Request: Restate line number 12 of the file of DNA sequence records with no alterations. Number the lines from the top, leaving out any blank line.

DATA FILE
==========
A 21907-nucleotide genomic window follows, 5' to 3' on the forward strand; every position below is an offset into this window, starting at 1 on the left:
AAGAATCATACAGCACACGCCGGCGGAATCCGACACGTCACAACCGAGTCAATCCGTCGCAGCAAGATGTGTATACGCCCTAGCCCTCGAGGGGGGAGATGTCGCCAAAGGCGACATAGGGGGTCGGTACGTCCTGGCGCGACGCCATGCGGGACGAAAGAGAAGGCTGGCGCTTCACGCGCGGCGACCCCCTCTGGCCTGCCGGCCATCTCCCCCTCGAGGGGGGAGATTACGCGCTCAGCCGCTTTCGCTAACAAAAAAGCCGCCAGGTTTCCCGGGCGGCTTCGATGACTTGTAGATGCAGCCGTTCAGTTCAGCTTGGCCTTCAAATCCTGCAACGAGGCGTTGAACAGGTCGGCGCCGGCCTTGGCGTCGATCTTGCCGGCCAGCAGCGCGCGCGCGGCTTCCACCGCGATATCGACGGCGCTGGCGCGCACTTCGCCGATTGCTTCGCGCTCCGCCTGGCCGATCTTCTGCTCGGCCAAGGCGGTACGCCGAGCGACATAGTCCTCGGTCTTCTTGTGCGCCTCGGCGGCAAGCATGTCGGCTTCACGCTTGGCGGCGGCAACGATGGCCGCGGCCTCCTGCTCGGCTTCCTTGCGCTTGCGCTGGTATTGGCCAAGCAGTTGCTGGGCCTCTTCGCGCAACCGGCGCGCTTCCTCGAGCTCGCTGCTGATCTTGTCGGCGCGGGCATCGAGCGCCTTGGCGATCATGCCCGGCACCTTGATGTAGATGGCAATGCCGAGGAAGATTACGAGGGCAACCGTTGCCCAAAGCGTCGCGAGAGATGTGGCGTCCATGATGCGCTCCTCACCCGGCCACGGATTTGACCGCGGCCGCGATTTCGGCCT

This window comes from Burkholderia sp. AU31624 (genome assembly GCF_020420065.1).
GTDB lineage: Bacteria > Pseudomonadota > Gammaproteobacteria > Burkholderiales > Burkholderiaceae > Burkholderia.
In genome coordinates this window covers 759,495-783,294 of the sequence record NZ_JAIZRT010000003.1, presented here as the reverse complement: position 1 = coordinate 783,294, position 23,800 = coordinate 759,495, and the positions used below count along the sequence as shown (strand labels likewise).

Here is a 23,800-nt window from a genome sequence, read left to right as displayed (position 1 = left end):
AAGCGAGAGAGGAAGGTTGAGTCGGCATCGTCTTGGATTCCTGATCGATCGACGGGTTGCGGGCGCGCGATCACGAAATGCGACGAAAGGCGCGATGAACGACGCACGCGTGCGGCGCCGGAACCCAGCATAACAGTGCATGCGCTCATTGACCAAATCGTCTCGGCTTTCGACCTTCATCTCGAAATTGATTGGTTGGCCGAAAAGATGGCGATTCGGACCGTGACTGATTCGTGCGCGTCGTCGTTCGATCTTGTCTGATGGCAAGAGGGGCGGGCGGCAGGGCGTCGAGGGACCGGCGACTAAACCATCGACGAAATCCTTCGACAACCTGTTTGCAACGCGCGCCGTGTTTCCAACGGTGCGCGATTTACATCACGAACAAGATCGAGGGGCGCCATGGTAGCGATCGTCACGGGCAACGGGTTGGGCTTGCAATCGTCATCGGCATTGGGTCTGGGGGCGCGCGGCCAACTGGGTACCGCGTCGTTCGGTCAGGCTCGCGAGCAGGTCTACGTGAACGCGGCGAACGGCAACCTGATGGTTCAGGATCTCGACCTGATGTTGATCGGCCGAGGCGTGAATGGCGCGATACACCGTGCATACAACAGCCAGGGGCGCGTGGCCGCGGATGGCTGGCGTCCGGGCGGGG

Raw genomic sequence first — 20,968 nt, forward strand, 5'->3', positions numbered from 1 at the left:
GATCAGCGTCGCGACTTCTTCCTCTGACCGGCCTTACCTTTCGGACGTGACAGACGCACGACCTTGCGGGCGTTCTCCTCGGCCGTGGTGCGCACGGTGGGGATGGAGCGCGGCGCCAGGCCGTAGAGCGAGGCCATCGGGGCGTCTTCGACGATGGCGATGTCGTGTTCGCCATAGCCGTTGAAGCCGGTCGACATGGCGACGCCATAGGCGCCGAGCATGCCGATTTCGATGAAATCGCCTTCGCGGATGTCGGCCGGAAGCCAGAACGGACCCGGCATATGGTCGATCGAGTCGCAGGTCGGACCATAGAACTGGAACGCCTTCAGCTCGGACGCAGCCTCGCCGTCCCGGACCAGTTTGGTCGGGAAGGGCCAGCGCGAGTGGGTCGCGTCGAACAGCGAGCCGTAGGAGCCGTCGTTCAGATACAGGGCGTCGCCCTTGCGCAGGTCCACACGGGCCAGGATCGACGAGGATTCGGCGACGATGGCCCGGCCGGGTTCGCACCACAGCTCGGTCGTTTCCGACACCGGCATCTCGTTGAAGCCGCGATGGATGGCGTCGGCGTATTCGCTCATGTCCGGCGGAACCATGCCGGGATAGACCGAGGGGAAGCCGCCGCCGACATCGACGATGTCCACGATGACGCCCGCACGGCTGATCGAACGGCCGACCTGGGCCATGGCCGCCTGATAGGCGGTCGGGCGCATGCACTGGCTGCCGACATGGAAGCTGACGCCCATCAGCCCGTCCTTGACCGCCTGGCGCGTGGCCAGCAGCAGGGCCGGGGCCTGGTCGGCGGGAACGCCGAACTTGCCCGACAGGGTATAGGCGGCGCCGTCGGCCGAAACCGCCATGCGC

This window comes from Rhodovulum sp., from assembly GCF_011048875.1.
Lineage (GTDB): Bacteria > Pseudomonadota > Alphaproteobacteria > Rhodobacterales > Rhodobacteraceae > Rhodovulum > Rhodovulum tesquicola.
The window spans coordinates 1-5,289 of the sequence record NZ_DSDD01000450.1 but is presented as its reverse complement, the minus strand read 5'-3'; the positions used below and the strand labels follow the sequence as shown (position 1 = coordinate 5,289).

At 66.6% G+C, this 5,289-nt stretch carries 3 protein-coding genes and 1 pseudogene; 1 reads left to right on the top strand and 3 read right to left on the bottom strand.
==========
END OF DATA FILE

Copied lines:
The window spans coordinates 1-5,289 of the sequence record NZ_DSDD01000450.1 but is presented as its reverse complement, the minus strand read 5'-3'; the positions used below and the strand labels follow the sequence as shown (position 1 = coordinate 5,289).